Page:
Even though remuneration was not the incentive, it was not miserable as it is now. A judge of the Old Western State earned more money than the Governor of the Central Bank of Nigeria. This was before the serial distortions began in our legal system. I do not believe that any judge today earns the salary and allowances of the members of the National Assembly. This is an unpardonable anomaly. It is interesting to note that in the English system, which we claim to follow, the Lord Chief Justice of England today earns more money than the Prime Minister of England. This is the natural order of things. The idea of judges not being very comfortable is very alien to my upbringing. The notion of a judge not being able to effortlessly fund a comfortable lifestyle offends my senses. We have to assess how we came to this level and ensure that we can draw a line from the past and begin to place judges in their right economic place of comfort and honour as an immediate pressing issue.

I continue to ponder about the role of senior lawyers. I do not understand how these lawyers make a fortune practising law and do not enhance the forum in which they practise the law. How can we have courts in Nigeria that do not have all-round electricity? How can judges earn less than members of the National Assembly? How can we continue to expect to submit disputes to a poorly funded and inadequately motivated forum? Why are senior lawyers not in the front line of insisting on repositioning the judiciary?

My worst fear is that most lawyers today never saw a vibrant, well positioned, well-funded judiciary. I believe the judiciary began its gradual decline in 1976 when outstanding judges were removed from the various courts without a proper process. They let go a lot of outstanding judges and since then other brilliant and successful practitioners refused to aspire to the Bench. A system where the best lawyers do not aspire to the Bench is not a legal system founded on the value and ethics of the English legal system.

Justice Ayoola was a judge in Oyo State. He later became the Chief Justice of The Gambia. He was in the Court of Appeal for a while before he was elevated to the Supreme Court.

The house we moved to when my father became a Judge of the Western State was Quarters 609, New Reservation, Iyaganku. It was at that time a six-bedroom house with three living rooms, a substantial dining room that could sit about 20 persons effortlessly. It also had a well apportioned study. I do not recollect that we ever had a light out. There was always power from the source, or the court supplied generator and diesel. We had a two-bedroom visitor’s chalet which was so far from the main house that you had to walk down to call someone from the chalet. It was not within shouting range. The six-bedroom boys’ quarters was somewhere in a valley in the compound. I realised the property was on about two acres of land. This is how the judges that I grew up with lived.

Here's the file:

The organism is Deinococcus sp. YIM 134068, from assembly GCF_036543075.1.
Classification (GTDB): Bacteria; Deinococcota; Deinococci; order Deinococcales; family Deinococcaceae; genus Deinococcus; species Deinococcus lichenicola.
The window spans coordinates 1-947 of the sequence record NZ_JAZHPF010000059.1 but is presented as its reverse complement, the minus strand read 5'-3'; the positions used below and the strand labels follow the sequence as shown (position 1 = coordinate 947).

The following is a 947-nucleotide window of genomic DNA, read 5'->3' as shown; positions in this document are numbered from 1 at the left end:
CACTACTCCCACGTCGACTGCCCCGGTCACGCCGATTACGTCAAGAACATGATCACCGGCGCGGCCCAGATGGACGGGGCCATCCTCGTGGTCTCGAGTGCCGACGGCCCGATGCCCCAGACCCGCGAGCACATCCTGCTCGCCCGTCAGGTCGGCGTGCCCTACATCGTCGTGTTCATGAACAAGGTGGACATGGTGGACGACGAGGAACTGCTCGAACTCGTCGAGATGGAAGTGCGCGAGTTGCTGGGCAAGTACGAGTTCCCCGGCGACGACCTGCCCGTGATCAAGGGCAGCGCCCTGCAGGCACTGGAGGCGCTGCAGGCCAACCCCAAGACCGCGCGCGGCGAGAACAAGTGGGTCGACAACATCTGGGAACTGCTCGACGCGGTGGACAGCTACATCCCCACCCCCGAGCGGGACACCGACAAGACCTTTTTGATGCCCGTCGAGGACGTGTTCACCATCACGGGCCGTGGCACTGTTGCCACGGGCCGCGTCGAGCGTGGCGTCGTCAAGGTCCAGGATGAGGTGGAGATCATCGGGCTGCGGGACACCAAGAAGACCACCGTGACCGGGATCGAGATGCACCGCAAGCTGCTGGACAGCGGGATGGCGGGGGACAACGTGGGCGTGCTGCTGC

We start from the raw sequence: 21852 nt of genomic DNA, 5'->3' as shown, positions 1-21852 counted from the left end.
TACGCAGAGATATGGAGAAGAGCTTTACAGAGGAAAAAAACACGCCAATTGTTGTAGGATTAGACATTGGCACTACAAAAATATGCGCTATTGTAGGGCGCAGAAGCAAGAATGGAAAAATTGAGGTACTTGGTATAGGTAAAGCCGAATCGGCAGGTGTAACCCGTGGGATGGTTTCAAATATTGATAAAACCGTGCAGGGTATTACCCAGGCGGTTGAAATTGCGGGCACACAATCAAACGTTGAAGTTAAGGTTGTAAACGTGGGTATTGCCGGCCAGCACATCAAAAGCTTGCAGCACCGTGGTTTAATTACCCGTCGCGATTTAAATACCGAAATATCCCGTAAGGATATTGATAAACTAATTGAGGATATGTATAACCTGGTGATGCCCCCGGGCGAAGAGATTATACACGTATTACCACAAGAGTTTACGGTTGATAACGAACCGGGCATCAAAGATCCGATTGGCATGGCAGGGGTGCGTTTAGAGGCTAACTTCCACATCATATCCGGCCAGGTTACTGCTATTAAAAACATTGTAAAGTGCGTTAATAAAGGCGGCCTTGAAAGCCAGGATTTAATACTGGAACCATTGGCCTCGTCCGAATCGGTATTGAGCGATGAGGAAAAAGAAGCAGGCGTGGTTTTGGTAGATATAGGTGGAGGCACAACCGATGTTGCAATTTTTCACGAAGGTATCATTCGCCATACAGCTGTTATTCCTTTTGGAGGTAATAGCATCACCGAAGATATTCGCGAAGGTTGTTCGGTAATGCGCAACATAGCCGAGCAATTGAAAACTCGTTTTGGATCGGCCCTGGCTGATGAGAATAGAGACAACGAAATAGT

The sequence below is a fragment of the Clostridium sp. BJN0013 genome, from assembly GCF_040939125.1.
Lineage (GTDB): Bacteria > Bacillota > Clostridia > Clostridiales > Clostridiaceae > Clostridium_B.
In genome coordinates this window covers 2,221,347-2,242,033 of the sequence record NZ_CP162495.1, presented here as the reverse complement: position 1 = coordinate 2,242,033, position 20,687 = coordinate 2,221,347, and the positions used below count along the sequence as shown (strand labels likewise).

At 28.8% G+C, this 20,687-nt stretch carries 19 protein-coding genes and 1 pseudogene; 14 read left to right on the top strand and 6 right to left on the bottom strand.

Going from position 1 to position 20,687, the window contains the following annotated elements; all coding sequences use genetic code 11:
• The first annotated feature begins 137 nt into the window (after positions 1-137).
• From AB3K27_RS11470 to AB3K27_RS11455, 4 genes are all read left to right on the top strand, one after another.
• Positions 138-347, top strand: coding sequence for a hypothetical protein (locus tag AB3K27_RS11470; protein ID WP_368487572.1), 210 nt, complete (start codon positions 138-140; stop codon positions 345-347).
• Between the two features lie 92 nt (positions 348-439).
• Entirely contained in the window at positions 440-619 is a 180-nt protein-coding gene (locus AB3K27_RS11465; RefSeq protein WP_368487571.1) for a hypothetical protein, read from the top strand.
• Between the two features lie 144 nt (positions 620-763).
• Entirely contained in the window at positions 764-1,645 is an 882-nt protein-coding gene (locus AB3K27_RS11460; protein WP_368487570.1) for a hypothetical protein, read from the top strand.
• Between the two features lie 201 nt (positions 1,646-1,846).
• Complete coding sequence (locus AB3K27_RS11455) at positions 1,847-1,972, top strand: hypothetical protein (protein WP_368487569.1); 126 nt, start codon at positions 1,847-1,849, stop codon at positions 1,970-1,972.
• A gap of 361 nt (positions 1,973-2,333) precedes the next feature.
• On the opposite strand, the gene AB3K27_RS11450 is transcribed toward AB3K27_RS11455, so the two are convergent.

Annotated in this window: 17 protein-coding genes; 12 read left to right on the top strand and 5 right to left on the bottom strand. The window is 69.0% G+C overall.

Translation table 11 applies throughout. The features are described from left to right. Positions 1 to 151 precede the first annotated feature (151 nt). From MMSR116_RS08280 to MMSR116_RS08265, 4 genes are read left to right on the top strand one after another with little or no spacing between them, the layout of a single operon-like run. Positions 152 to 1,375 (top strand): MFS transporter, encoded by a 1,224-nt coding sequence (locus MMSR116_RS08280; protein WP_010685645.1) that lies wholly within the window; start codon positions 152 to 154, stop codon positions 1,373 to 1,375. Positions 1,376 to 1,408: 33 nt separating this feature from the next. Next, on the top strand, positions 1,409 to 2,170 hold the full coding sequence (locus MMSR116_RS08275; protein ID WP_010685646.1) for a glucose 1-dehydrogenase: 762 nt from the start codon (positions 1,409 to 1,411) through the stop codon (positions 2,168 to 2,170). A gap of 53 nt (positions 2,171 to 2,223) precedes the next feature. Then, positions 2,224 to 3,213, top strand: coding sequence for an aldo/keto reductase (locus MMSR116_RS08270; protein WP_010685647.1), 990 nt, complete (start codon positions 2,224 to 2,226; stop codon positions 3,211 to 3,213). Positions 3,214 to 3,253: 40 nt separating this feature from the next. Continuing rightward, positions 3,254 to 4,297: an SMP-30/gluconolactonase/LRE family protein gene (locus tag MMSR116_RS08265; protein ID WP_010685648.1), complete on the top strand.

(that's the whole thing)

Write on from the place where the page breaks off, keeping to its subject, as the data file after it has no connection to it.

Justice Ayoola’s house that was a stone’s throw away had similar facilities. You can imagine how depressed and downcast I am, when I learn that judges live in small buildings with little privacy and yet are grateful for the concession and feel they need to thank the government for the gesture. Judges in Western states had official Mercedes Benz cars before the government’s low-profile policy which benchmarked public servants Peugeot to 504. I believe the judges should have been excluded from this policy, but it was not obvious because almost all of them had very good personal cars which they drove outside official times. I believe a lot of states should not have the number of High Court judges they have today. They cannot provide for them adequately. They should expand the magistracy and its jurisdiction and appoint very few High Court judges that satisfy conditions similar to those we had in the old regions – Eastern, Northern and Western.

I can give direct evidence that the Western Nigerian judiciary was an epitome of intellect, discipline, composure, and character.

I have a lot of personal gratitude to Justice Yinka Ayoola. He was the man I ran to whenever I had serious arguments with my father. As a young man, I argued a lot with my father. It was a regular session on the dining table every afternoon. Sometimes it was very heated, and my loving mother was always very anxious about the outcome. On a particular day, I was so sure I had won the argument, and I stood my ground; the next thing was that I received a dirty slap from my dad. I had to be resuscitated by my mother. Later on, I discovered that my father enjoyed the arguments but found them totally unacceptable from a 13-year-old boy. He actually told my mother that if I developed the skill properly, it could be useful to me in the future. After this event, I cultivated the habit of discussing my issues with Justice Yinka Ayoola, who had a subtle way of mentioning it to his friend and getting the desired result for me.